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WTO joins FIFA in African project despite controversy in Qatar

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GENEVA (AP) — The head of the World Trade Organization said on Tuesday that the benefits of working with FIFA to create more jobs in Africa outweighed concerns over controversies surrounding Qatar, which hosts the World Cup. football world this year.

Qatar has come under scrutiny and fierce criticism for its treatment of migrant workers who have been brought in over the past decade to construct tens of billions of dollars worth of construction projects ahead of the tournament, which begins in November.

“Yes, there may have been controversies and we don’t shy away from that,” WTO Director-General Ngozi Okonjo-Iweala said while welcoming FIFA President Gianni Infantino, at an event in Geneva.

The former Nigerian finance minister noted that “no one stopped the World Cup and said it wouldn’t happen.”

“I think the balance of thought is if we want the whole world to come to this place for this World Cup, regardless of the controversies, and we have a chance to make it all benefit the poor countries through trade, we will take that,” Okonjo-Iweala said.

She acknowledged that Qatar was a “very active” member of the WTO, before concluding that the benefit of its partnership with FIFA was worth the risk.

The WTO and FIFA hope that cotton-producing countries in West Africa can secure a greater share of trade and manufacturing jobs for the global football industry.

Infantino and Okonjo-Iweala put the annual economic value of sport at $268 billion, which is similar to the GDP of a top 50 country like New Zealand.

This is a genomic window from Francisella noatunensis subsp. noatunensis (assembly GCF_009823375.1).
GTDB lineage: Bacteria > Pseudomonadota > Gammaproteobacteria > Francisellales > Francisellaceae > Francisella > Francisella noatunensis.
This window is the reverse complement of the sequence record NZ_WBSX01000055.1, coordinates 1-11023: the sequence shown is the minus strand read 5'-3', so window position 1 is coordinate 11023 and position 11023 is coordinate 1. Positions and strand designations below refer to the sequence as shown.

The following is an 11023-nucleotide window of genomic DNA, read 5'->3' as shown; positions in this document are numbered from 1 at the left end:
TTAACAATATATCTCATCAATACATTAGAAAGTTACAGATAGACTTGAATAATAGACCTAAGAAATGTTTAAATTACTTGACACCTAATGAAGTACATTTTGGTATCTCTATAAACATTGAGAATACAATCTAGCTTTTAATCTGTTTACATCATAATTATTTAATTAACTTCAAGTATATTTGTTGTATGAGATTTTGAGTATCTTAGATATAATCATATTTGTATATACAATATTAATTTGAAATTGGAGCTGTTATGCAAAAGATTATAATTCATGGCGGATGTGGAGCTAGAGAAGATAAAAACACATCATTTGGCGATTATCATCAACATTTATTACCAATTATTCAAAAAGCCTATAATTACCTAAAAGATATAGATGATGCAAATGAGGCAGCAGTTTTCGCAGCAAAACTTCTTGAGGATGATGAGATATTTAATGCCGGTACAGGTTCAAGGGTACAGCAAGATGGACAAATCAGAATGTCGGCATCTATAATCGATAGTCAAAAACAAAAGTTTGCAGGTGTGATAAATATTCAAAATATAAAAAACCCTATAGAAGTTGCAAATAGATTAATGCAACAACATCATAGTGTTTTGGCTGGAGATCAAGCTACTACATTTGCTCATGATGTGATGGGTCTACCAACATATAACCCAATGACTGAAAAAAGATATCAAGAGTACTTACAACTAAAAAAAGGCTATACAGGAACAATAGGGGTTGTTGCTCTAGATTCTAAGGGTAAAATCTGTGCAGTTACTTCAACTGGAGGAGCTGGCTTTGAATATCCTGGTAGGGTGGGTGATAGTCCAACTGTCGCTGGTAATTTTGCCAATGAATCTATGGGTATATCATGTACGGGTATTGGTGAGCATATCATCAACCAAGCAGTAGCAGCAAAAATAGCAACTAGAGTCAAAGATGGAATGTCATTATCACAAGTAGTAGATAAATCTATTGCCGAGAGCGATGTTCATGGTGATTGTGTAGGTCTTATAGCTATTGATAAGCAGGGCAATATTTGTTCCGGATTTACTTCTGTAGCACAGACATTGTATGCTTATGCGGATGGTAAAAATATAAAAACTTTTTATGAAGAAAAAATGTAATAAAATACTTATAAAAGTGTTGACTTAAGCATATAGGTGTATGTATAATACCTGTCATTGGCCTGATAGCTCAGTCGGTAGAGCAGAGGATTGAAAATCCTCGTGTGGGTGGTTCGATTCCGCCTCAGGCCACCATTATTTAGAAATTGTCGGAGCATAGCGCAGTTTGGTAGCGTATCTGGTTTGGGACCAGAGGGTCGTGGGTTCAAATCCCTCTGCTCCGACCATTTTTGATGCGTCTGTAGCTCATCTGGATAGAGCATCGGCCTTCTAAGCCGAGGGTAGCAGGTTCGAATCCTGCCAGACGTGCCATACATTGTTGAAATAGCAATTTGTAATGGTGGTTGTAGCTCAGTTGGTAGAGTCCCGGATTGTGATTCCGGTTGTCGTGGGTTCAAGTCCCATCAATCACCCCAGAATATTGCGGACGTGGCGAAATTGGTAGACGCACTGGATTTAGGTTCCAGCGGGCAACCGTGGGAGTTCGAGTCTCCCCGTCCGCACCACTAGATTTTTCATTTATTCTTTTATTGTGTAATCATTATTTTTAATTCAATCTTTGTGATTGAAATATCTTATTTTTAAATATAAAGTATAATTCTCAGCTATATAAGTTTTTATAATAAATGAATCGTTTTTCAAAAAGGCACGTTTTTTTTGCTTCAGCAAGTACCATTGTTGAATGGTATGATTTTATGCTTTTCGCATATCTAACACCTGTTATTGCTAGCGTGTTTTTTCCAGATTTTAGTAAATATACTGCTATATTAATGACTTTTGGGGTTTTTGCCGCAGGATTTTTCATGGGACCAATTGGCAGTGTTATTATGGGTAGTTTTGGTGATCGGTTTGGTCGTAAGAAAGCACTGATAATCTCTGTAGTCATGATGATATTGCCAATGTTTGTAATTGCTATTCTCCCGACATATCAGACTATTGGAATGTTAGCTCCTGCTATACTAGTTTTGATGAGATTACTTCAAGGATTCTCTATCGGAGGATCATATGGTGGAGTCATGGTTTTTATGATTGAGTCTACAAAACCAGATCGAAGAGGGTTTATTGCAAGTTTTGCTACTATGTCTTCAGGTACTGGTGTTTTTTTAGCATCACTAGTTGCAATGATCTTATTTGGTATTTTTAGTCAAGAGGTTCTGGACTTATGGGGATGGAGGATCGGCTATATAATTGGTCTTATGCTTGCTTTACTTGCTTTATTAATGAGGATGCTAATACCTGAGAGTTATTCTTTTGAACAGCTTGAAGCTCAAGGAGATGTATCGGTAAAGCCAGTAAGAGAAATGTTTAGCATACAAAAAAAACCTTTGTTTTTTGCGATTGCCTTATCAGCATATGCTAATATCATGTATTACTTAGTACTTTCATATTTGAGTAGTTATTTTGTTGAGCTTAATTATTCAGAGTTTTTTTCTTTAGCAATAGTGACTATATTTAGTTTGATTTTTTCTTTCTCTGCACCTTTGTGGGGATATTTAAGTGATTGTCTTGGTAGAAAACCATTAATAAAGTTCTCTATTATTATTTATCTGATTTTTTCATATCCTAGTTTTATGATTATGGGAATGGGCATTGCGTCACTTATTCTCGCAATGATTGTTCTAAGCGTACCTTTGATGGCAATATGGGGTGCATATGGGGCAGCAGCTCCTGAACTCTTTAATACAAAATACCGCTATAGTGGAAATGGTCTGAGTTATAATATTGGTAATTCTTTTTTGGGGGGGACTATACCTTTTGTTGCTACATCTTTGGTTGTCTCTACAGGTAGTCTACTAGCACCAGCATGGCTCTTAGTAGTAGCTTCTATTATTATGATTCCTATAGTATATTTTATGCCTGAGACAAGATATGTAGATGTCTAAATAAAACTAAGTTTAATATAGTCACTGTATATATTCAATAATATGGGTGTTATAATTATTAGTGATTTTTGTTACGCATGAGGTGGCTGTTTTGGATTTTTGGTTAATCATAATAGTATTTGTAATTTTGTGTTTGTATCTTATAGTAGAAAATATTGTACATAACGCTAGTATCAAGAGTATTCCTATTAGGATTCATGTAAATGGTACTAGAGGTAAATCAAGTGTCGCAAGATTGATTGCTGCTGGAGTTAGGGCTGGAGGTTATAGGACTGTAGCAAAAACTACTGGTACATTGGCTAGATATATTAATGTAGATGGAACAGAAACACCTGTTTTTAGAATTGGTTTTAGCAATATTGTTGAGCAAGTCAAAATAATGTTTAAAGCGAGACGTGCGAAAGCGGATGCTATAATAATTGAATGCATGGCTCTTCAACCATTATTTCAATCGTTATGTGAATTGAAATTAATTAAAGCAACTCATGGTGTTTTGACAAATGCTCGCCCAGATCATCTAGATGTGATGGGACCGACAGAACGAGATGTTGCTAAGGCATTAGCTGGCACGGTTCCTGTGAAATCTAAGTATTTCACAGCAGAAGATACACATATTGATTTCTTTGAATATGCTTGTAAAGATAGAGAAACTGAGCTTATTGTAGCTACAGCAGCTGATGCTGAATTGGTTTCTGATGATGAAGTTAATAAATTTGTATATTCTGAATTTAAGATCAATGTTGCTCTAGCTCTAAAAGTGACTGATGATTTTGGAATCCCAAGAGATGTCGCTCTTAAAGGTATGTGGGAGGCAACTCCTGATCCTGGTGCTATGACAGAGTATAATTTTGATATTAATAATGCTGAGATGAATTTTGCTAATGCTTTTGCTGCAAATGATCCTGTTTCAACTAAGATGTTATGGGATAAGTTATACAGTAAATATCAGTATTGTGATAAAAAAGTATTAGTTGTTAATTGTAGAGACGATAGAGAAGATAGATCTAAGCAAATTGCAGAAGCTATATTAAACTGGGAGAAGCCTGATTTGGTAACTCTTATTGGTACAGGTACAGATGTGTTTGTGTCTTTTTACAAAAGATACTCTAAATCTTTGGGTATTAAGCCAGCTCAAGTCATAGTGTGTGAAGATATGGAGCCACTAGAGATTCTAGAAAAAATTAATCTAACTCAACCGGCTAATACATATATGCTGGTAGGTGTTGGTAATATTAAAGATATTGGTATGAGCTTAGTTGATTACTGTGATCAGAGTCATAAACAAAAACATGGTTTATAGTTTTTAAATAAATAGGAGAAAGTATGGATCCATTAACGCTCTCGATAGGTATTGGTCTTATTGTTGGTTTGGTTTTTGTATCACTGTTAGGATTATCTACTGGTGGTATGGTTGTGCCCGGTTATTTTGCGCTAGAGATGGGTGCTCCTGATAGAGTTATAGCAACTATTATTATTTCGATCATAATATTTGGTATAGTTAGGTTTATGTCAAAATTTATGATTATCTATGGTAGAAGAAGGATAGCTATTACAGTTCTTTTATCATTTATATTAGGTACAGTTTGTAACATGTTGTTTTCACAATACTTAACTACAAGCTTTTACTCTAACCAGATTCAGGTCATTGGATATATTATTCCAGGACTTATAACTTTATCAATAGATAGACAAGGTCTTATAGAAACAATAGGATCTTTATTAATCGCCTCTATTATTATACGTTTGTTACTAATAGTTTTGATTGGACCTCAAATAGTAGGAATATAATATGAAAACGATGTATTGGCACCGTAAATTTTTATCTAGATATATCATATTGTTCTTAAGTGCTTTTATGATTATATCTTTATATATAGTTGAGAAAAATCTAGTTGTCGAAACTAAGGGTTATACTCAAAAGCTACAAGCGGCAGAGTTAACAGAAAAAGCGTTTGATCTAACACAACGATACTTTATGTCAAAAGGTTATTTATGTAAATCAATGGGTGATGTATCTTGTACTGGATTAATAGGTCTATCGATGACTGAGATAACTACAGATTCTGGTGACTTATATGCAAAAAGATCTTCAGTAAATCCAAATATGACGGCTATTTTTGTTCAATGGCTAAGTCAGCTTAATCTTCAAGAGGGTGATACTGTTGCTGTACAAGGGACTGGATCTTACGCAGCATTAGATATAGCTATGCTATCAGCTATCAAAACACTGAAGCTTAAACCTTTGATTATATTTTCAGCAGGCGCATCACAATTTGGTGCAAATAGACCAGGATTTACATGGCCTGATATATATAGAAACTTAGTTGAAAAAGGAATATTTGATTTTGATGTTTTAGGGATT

“Football is a big driver in terms of all kinds of goods and services,” the WTO leader said. “How to exploit the commercial part of it?”

She cited the “Cotton-4” group of nations – founded as Benin, Burkina Faso, Chad and Mali – which could benefit from the partnership. None of these countries’ national teams have ever qualified for a men’s World Cup.

“It could create so many jobs, so much income, uplift women, uplift young people,” Okonjo-Iweala said.

Infantino said one of FIFA’s goals was “to bring a lot of hope but also a lot of work and opportunity to many people around the world”.

The event moderator asked him if Qatar was a controversial choice to host the World Cup.

“Thanks to the spotlight of football, a lot has changed in Qatar,” Infantino said, referring to labor and human rights.

A campaign launched last week by eight of the 13 European teams qualified to play in Qatar aims to pressure FIFA into allowing its captains to wear armbands with a multicolored heart-shaped logo. This is part of the Dutch “One Love” project which supports diversity and LGBT+ rights. Homosexual acts are illegal in Qatar, but the host country has promised that all visiting fans will be welcome.

“Things still have to change but a process has started,” Infantino said of Qatar. “I’m happy to take all the criticism from everyone for whatever, as long as we can have a small, small concrete, real positive impact.”

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